Cameron had a neat reply: “If you want political theatre go to Hollywood. If you want political excitement maybe you could go to Greece..”

Cameron may well think that it’s just a bit un-English to get all passionate. But the danger is he comes across sounding more like Alec Douglas-Home than Harold Macmillan.

On the passionless criticisim, Cameron told ITV's Lorraine: ‘It’s the most maddening thing, I’m passionate about what I do…It just redoubles my desire to get out there and tell it like it is.”

When put to him why the Tories didn’t have the same pull as the SNP, which attracted huge crowds yesterday, the PM replied ‘It’s a very difficult question..’

But he also gave a new explanation for his brain fade last week about Aston Villa: “I’d been past West Ham the day before, maybe that was…”


The Times reports that Tory figures say some of their colleagues could speak out on the night of the election result to question Mr Cameron’s position should he fail to secure a clear win.  “There is a sense that people are just waiting for the polls to close,” said one. “There are people who will not allow Cameron to define the narrative of the result as he was able to do in 2010. You may even get people popping up on the night.”

Still, there’s one donor who has been kneecapped after speaking out in the Sunday Times. Peter Hall, an investment manager who gave the party £100k since 2010, had said there had been a “curious lack of energy” around Cameron and called on him to “unleash visceral passion and belief in his vision of the future”.

But in one of the most ignominious retractions I’ve ever read, Hall put out a statement: “Just to be clear. 1. I am an absolute nobody in politics. 2. I want the Conservative party to win the election and think it has a chance of doing so. 3. The government has done a good job in very difficult circumstances. 4. David Cameron is a better prime minister than I think Boris is likely to be if [he] ever becomes prime minister. 5. I will shut up for now.”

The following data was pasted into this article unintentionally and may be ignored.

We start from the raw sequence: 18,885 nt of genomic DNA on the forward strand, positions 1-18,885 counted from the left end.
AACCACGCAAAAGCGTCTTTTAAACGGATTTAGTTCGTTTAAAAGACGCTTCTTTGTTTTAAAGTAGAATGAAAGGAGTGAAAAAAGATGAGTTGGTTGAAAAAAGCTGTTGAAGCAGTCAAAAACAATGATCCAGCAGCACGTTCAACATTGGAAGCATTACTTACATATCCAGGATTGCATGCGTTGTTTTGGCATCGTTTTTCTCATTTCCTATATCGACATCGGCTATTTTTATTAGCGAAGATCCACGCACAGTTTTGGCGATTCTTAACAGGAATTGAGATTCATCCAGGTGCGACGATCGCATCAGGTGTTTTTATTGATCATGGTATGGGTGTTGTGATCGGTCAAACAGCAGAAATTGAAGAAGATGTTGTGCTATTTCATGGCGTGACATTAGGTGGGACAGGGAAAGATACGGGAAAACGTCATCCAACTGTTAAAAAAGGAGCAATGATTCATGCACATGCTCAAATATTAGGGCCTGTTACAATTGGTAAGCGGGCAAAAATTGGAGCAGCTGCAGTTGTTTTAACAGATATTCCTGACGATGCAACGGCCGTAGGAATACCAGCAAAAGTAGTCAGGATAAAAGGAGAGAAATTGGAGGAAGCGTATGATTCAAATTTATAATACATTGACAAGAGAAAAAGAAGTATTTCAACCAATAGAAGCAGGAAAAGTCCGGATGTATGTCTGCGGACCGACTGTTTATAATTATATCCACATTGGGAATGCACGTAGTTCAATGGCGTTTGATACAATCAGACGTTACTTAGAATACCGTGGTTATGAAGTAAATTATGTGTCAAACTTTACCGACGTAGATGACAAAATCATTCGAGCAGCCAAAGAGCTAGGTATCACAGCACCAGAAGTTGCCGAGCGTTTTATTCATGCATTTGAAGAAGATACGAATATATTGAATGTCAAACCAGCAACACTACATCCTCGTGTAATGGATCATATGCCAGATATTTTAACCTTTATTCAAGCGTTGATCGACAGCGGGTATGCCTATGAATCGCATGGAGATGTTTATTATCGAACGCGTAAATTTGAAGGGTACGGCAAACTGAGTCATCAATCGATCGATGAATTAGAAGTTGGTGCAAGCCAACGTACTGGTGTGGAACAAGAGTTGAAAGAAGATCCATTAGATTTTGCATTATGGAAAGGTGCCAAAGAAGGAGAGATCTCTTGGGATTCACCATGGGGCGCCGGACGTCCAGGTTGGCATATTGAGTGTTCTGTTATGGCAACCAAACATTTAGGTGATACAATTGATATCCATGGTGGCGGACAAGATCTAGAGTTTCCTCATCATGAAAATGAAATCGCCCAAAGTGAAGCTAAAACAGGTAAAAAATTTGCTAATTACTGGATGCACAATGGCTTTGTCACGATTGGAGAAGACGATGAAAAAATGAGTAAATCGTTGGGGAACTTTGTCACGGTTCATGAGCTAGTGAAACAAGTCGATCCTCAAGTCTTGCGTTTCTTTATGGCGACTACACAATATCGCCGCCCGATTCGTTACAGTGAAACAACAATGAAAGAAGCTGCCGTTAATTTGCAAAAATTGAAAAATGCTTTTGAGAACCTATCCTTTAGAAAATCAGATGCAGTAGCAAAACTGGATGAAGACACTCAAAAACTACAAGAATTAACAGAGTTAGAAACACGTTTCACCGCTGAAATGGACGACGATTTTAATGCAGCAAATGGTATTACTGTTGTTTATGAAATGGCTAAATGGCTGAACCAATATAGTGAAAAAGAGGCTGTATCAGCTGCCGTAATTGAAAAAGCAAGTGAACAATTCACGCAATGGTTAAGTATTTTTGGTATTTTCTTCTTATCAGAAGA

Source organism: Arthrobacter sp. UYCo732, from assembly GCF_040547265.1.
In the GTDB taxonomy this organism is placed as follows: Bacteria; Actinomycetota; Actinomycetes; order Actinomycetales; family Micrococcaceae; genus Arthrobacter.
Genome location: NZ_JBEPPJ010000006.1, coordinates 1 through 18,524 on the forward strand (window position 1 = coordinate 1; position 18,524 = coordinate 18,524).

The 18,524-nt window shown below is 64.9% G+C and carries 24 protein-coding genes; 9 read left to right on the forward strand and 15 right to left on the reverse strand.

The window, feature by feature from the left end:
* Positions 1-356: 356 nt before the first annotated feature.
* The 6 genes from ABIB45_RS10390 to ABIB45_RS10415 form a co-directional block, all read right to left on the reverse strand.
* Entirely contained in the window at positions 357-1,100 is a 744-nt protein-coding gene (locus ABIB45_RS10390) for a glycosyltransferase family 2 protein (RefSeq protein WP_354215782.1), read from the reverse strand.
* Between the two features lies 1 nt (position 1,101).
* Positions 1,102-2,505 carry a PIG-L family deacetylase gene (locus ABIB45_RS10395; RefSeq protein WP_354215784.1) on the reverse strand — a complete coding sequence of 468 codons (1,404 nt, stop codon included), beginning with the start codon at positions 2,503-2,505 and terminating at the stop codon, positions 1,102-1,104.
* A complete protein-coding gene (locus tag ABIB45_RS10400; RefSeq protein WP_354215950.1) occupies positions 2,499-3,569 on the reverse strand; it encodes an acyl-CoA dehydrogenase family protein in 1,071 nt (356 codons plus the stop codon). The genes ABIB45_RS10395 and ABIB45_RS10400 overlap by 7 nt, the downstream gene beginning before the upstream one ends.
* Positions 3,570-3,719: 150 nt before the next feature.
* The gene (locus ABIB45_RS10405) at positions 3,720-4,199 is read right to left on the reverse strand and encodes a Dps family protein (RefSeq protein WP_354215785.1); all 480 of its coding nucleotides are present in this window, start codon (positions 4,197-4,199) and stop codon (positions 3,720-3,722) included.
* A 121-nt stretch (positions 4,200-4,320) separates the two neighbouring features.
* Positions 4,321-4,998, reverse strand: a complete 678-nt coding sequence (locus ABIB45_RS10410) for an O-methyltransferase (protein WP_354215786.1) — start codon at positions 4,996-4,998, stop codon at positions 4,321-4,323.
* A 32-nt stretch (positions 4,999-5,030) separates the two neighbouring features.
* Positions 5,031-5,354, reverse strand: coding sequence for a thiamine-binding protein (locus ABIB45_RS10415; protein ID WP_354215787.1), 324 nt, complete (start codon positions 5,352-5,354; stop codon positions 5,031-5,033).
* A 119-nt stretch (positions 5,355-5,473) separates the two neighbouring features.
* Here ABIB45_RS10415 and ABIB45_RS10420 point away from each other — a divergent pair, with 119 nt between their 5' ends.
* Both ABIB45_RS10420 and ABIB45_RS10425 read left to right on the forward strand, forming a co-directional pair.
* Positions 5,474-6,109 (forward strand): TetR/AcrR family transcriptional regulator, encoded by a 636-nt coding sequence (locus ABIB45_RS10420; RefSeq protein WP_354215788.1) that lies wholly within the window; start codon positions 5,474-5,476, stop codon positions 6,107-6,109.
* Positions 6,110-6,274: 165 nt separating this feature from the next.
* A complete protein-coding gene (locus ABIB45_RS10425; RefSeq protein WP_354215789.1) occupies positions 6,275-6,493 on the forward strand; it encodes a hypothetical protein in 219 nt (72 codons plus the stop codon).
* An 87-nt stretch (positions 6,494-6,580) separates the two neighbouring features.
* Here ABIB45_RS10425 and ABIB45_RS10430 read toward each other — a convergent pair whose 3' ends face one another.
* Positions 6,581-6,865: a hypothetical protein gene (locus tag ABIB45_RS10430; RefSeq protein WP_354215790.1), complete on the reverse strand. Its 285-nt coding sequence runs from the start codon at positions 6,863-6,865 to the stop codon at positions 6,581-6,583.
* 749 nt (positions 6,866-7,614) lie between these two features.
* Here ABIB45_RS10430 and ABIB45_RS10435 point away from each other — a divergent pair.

And for all the sniping, Cameron remains the party’s best asset. As for Cameron’s rivals, they didn’t have a great day yesterday. Theresa May went over the top in saying an SNP-dependent Labour minority would cause the biggest constitutional crisis since the Abdication. Nicola Sturgeon said May had made herself look “completely and utterly stupid”. (On last night’s BBC Asian Network, Priti Patel also conceded May’s ‘go home’ immigration vans had been ‘intemperate’ in tone : "I think in hindsight - absolutely.")

Sajid Javid was again wooden on the Sunday Politics, prompting Andrew Neil to ask

“Are you being paid by the cliche, Sajid Javid?”

But the big moment was on Marr when Ed Miliband succeeded in ridiculing Boris over non-doms, his secondary schooling and Lynton Crosby. Tim Montgomerie tweeted that one Tory MP told him afterwards: ‘If he wants top job he needs more precision, less bluster’.


The way the voters are showing a collective ‘meh’ on the strong economic numbers and jobs stats is beginning to unnerve some Tories. But the Cameron-Osborne-Crosby axis has decided that they have no choice but to play their strongest card to full effect this week.

In his speech (splashed on by the Telegraph), Cameron will say the Tories are the party of “grafters and the roofers and the retailers and the plumbers”, as he pledges to create 600,000 new businesses each year by 2020.

Launching his small business manifesto, the Prime Minister will say that he “gets” and “respects” the small businesses that are the “backbone of our economy”. Tories will do more to ensure that self-employed people can access maternity pay, have help building their pension pots and are given more assistance when they try to obtain mortgages.

The Guardian points out that the GDP figures are due tomorrow and says analysts expect a dip after weaker than expected industrial production, construction output and high street sales in recent months.

Economists expect Tuesday’s figures to show that GDP growth slowed to a quarterly 0.5% in the first three months of this year, down from 0.6% in the final quarter of 2014.